Wolfie the Wonder Horse!

Wolfie the Wonder Horse!
Wolfie, 24/02/08

Wednesday, 25 November 2009

Doctor Foster went to Gloucester in a shower of rain

Is it ever going to stop raining? Last week I gave up trying to battle the elements and decided to give Wolfie a holiday. I was going to give him a few weeks off at the start of the New Year, but riding has been impossible with this weather, so his break has come early. Seeing to the horses is never a chore, there's nothing I love more, but weather like this makes even simple things more difficult. With the combination of wind and torrential rain, Wolfie has been as high as a kite. I was hosing his legs yesterday and he spooked at something, half reared, bolted forward and managed to smash a pile of plastic feed buckets, which didn't belong to us. Nice one Wolfie. Noticed tonight as well that he has managed to rip his new fleece rug, he's only had it on a few weeks.

The dentist was here. Wolfie was brilliant. For some unknown reason, he loves the dentist. He stood with the spectrum on without being held and didn't move a hoof. He had a few sharp edges and his canines are coming through. I felt them and you can see the lumps on his palette, but they haven't erupted yet. The dentist said it could be a few months before they are through. We went over his mouth conformation: he has got a bit of a fleshy tongue, not unusual, his palette is slightly low, but that's common in young horses. All in all, the dentist said he had good mouth conformation, so nothing to worry about there. It's still an uncomfortable time for him, with teeth coming through, but it's a case of persevering and finding him a bit which he will be comfortable in. As the dentist so eloquently put it 'he's a really nice horse, you don't want to p**s him off!!'. I am going to pick up a second hand myler comfort snaffle on Ebay. They seem to have really came down in price. However, the bit I really want is the Sprenger Dynamic RS D Ring 14mm mouthpiece. Sprenger state that the Dynamic RS has been produced as a result of the latest veterinary research in Hanover. Their research shows that there is even less room in the horse's mouth for a bit than first thought. Through working with x-rays and scans, it has now been scientifically proven that the horse's tongue entirely fills the mouth cavity. It's quite similar to the KK Ultra and is also made of aurigan metal. Now for the downside, the cheapest I have seen it is £103.50 from a seller on Ebay. So, it's on our wish list at the moment, maybe after Christmas.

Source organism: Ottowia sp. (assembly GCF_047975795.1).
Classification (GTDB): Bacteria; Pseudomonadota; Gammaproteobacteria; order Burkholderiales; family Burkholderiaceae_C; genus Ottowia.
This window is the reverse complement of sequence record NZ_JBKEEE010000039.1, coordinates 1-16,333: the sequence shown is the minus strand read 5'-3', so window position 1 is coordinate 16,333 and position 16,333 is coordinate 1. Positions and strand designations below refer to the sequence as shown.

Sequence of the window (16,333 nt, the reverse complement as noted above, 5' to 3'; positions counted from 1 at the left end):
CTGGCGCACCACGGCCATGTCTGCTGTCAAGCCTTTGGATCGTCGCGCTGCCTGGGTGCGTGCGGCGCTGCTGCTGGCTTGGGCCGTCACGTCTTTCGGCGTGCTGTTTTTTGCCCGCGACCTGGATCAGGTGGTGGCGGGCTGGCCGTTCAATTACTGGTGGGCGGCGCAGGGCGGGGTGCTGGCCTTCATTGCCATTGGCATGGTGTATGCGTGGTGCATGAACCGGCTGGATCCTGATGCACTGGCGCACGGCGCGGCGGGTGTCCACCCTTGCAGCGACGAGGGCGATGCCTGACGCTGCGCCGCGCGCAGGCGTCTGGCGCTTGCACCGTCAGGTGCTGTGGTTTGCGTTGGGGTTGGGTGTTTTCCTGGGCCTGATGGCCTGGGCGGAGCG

Buttons also had his teeth done. He wasn't great, but I thought he could have been worse behaved, so he did well. His teeth were very, very sharp and there were hooks and edges everywhere. He has been chewing on only one side of his mouth as the teeth on the other side were too sharp and his cheek was lacerated as a result. The dentist said that after he had got rid of all the sharpness, his cheek would heal within a few days. He's definitely a lot more comfortable now.

It was discovered when the dentist was here that my friend's horse had fractured a tooth. He was referred to the vet school and had surgery last week. They had to remove a large part of the bone in his face to get in and remove the tooth. The bone was replaced and he was stitched up. He looks a bit like Frankenstein's horse. It must have been very very painful. Hopefully, he will be coming home tomorrow.

Wolfie was supposed to get his new Equilibrium shoes yesterday, but they weren't delivered to the farrier, so it will be his next shoeing after Christmas when he gets them. Buttons just got his usual trim. I wish I had taken photographs of Button's feet when we got him and now. The improvement is incredible. With just regular trimming to restore the hoof balance and a little care, he almost looks like he has a new set of feet. He's certainly a lot more comfortable on them.

Sprenger Dynamic RS

Monday, 9 November 2009

Clip Clop